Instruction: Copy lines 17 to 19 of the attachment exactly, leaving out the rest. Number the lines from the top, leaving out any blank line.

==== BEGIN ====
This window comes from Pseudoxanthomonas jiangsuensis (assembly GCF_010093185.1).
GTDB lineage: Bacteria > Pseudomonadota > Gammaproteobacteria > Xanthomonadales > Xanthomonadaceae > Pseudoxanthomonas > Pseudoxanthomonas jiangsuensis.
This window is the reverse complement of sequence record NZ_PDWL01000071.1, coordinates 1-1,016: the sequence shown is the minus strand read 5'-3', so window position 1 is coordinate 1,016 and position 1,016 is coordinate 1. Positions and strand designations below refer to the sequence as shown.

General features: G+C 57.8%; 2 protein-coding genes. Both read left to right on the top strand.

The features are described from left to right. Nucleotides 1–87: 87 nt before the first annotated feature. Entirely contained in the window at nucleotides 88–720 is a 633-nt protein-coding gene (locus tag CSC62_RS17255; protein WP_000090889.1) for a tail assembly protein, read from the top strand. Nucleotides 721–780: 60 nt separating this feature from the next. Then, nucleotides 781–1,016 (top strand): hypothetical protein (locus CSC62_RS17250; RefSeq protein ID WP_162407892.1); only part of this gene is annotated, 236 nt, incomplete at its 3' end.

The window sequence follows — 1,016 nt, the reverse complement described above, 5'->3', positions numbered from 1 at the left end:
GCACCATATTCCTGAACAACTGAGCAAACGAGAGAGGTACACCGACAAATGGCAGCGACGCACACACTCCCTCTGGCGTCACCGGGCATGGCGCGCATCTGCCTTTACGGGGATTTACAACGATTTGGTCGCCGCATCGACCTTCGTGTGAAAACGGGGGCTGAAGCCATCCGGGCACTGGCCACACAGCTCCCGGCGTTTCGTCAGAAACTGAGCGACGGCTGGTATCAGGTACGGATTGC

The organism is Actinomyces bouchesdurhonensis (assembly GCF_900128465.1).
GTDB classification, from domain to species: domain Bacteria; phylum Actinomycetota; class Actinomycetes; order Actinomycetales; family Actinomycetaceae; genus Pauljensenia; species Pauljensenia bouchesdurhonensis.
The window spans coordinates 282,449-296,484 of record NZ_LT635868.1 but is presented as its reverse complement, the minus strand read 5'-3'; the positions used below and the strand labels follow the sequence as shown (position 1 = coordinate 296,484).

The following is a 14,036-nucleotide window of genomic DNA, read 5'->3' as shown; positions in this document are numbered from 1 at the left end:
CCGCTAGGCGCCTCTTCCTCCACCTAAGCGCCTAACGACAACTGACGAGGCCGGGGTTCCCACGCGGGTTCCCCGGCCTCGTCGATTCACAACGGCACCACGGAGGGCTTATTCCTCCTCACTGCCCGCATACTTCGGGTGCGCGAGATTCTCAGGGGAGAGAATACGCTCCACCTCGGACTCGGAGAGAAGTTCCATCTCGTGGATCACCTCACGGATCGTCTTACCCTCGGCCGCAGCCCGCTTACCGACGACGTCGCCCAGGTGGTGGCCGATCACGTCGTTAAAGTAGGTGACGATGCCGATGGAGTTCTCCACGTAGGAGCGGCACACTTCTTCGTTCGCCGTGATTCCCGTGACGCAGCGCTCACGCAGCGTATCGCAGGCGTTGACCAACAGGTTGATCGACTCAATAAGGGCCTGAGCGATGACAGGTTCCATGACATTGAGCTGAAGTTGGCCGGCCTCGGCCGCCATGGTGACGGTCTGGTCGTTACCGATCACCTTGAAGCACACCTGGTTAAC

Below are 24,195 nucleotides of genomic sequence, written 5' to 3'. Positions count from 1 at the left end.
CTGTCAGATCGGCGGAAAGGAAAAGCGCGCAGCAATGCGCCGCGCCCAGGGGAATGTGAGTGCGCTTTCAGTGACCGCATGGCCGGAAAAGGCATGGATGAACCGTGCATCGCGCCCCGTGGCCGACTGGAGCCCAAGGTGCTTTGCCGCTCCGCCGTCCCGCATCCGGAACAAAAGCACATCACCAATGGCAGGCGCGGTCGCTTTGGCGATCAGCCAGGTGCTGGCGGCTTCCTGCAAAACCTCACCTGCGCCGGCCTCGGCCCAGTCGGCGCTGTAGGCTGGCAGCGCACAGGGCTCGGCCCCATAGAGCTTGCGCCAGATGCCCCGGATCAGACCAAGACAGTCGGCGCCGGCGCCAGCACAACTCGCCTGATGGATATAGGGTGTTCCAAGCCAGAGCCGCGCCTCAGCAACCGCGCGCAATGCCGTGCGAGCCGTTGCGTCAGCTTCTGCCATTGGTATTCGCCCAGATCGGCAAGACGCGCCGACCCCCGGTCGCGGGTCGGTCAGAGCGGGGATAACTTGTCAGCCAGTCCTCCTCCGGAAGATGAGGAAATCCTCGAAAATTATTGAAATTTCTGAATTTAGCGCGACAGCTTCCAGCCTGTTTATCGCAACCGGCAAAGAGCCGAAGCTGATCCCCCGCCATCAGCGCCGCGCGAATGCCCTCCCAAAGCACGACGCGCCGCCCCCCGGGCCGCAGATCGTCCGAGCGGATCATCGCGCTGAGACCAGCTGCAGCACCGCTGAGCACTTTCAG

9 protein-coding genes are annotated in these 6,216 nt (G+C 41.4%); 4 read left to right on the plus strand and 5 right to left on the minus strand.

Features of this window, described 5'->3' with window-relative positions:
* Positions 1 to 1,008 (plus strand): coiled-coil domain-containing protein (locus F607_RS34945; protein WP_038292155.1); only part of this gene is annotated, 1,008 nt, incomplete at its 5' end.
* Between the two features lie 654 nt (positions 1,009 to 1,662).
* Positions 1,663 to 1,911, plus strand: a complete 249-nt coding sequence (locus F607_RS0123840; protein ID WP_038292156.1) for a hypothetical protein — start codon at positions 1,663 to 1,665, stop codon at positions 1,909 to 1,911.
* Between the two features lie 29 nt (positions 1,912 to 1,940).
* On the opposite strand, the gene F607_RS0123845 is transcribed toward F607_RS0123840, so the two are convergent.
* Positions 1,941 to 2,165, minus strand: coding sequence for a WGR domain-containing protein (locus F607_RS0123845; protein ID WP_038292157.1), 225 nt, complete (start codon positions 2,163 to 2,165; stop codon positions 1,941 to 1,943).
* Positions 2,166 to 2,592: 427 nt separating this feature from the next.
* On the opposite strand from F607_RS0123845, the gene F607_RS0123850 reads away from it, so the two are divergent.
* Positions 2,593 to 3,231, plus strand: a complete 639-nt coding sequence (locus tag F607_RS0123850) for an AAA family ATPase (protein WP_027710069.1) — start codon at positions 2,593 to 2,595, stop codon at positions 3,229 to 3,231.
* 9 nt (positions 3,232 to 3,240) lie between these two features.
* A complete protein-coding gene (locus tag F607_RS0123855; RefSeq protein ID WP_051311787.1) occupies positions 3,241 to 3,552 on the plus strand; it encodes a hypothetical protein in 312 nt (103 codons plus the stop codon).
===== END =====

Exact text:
* Positions 1 to 1,008 (plus strand): coiled-coil domain-containing protein (locus F607_RS34945; protein WP_038292155.1); only part of this gene is annotated, 1,008 nt, incomplete at its 5' end.
* Between the two features lie 654 nt (positions 1,009 to 1,662).
* Positions 1,663 to 1,911, plus strand: a complete 249-nt coding sequence (locus F607_RS0123840; protein ID WP_038292156.1) for a hypothetical protein — start codon at positions 1,663 to 1,665, stop codon at positions 1,909 to 1,911.